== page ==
The Legal Fight That Ended the Unjust Confinement of Mental Health Patients
Ayelet Waldman on the Landmark Case O’Connor v. Donaldson
In 1975, O’Connor v. Donaldson finally and firmly established the right of people with mental health disabilities to due process protection under the Fourteenth Amendment. In his ruling, Justice Potter Stewart held that “a state cannot constitutionally confine, without more a nondangerous individual who is capable of surviving safely in freedom by himself or with the help of willing and responsible family members or friends.” The decision transformed the status of people with mental health disabilities and of mental hospitals in the United States. According to Bruce Ennis, the singularly idealistic and devoted New York Civil Liberties Union attorney who argued the case before the Supreme Court, in an interview he gave to the New York Times on the day the opinion was issued, the result of the ruling was that “mental hospitals as we have known them can no longer exist in this country as dumping grounds for the old, the poor and the friendless.” To those of us who came of age after the civil rights movement, the facts of the case are boggling, compelling, and enraging in equal measure.
Thirteen years before the hospitalization at issue in the case, the plaintiff, Kenneth Donaldson, voluntarily checked himself into a psychiatric facility, an experience he describes in his book, Insanity Inside Out: The Personal Story Behind the Landmark Supreme Court Decision (1976). During this first hospitalization, Donaldson was by his own account a troublesome patient. He resented being forced to work as a dishwasher and scavenge his dinner from the discards on the staff plates. His grumblings about this and other injustices may well have been part of the motivation for referring him to electroconvulsive therapy (ECT), at the time an agonizing treatment that ward attendants and clinicians sometimes used as a punishment. Donaldson was strapped down and tormented with ECT twice a week. After 23 “treatments,” he was finally released.
Following this initial hospitalization, Donaldson was sluggish, hypersensitive, and, for a short period, impotent. He also became understandably suspicious of mental health professionals. As time passed, he began “writing letters to important people. These letters were suggestions, freely given with no expectation of reward other than the feeling of having done one’s part.” So (possibly) a crank. As a result of these letters, he claims in his book, he was subjected to a campaign of harassment by unknown individuals. “My papers were ransacked in my desk drawer and there was cigarette smoke in the room, though neither the maid nor I smoked.” So (possibly) paranoid. He changed his name and then changed it back. He moved over and over again. He had a brush with the law. But all along, he worked, he went to adult education and job training classes, and he raised and supported his family, though he eventually got divorced. Moreover, he was never violent. In fact, those who knew him reported that he was a gentle man.
Finally, in 1956, he moved to Florida to stay temporarily with his parents. Something went wrong during this visit, and Donaldson’s father called the police and had his son arrested. It’s unclear why Donaldson’s father made that initial phone call or why he refused ever to support his son’s release. Donaldson writes of having told his parents that he had written an autobiography and sent it off to a publisher. Perhaps that struck his father as delusional behavior. There is evidence that Donaldson expressed to his parents his belief that he had been poisoned by enemies before moving to Florida. What is not alleged was that Donaldson was aggressive or violent to his parents, to himself, or to anyone else. At any rate, his father made the call, Donaldson was arrested, and eventually, after a single, short hearing, he was confined to Florida State Hospital.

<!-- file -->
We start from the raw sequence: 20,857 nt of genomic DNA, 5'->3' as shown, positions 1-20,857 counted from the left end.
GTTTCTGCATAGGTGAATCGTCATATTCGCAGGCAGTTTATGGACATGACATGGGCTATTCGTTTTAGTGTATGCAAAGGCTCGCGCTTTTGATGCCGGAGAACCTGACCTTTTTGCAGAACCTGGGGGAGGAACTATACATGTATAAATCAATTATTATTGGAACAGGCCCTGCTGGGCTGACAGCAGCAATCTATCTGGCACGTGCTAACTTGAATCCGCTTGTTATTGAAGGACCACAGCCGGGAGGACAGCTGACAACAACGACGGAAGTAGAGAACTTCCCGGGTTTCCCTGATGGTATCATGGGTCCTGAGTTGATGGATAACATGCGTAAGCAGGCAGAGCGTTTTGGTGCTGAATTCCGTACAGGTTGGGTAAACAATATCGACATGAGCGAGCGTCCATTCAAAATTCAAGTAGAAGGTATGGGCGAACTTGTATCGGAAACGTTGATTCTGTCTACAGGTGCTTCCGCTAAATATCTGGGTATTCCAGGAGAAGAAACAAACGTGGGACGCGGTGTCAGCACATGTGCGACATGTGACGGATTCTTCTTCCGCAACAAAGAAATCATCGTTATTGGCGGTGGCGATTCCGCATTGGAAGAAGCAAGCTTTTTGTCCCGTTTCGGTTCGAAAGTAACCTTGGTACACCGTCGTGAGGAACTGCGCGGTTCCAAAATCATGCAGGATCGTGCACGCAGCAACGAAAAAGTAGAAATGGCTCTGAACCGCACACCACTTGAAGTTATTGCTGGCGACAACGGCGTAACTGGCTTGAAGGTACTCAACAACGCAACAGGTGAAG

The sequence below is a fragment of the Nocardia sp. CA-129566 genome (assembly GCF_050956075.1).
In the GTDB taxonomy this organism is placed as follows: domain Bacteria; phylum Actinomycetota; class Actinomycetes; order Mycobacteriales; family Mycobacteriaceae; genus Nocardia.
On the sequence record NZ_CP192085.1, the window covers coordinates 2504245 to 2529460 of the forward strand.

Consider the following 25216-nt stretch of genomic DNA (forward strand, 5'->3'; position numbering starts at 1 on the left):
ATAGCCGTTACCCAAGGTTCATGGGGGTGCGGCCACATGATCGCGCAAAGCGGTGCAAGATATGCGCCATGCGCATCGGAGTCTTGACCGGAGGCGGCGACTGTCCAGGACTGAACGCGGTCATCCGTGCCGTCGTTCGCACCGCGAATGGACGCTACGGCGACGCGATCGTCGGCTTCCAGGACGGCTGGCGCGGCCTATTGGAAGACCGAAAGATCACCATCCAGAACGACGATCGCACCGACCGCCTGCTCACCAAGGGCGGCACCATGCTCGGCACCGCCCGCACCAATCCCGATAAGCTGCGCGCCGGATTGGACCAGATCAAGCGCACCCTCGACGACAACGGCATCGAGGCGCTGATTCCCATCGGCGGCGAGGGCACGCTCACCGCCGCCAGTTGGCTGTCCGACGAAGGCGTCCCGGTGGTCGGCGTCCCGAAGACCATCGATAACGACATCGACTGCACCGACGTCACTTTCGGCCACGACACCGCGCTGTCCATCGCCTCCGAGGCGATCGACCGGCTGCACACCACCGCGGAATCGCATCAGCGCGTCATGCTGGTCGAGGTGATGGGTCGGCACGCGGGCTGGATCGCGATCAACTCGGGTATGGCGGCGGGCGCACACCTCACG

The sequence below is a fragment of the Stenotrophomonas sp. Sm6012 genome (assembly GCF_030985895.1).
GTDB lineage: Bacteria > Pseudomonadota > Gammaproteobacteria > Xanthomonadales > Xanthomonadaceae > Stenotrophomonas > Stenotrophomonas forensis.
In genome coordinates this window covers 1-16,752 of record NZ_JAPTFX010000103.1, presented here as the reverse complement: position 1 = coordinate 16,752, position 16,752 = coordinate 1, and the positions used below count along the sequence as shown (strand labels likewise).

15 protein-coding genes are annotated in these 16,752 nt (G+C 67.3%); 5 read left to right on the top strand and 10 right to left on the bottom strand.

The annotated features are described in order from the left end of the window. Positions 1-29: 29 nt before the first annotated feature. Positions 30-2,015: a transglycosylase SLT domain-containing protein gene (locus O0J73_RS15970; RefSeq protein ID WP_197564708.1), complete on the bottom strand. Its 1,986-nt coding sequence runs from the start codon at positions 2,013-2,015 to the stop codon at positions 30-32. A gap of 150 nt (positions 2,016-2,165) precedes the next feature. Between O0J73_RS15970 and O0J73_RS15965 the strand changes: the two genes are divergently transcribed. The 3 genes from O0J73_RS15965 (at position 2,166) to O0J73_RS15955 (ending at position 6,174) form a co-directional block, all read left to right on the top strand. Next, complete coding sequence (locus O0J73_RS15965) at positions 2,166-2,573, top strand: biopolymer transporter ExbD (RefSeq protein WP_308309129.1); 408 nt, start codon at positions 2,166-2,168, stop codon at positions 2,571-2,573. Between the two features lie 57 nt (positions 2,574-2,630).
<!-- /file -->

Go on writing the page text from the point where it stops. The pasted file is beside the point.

Donaldson’s greatest misfortune was that once confined to the hospital, he came under the control of a psychiatrist named J. B. O’Connor. At the time of Donaldson’s commitment, O’Connor was assistant clinical director of Florida State Hospital. Eventually he was promoted all the way to superintendent. O’Connor seems to have borne Donaldson a grudge, perhaps because the patient had become a Christian Scientist and thus refused treatments like the ECT that had made him so miserable during his prior hospitalization. Donaldson remained confined in Florida State Hospital for the next 15 years, under the thumb of O’Connor and staff physician John Gumanis. He spent much of that time in an open ward with 60 other men, a third of whom had been charged with crimes. During those long years, he was seen for no more than a total of three hours by a psychiatrist, and even those few hours were devoted to administrative rather than therapeutic topics and tasks.
Again and again Donaldson petitioned for release. A variety of individuals, agencies, and doctors were ready and able to take on his outpatient care and even to have him live with them. These requests were always denied. O’Connor (falsely) insisted that Donaldson’s elderly and infirm parents were the only ones to whom he was legally permitted to release him, though by then, Donaldson was in his 50s. O’Connor gave lie to his claim by never approaching the Donaldsons to ask if they would support the release of their son.
Eventually Donaldson’s predicament caught the attention of Morton Birnbaum, a physician, attorney, and advocate for people with mental health disabilities who had long argued, including in the opinion pages of the New York Times, for the articulation of a constitutional right to adequate treatment. Birnbaum filed suit on his behalf, bringing in Bruce Ennis of the New York Civil Liberties Union. Ennis, like Birnbaum, was a vigorous advocate on behalf of people with mental health disabilities and had won a number of cases, of which he hoped Donaldson’s would be the culmination. The suit charged O’Connor, Gumanis, and others of civil rights violations, specifically the intentional and malicious deprivation of Donaldson’s right to liberty as guaranteed by the Civil Rights Act of 1871 and the Fourteenth Amendment to the Constitution.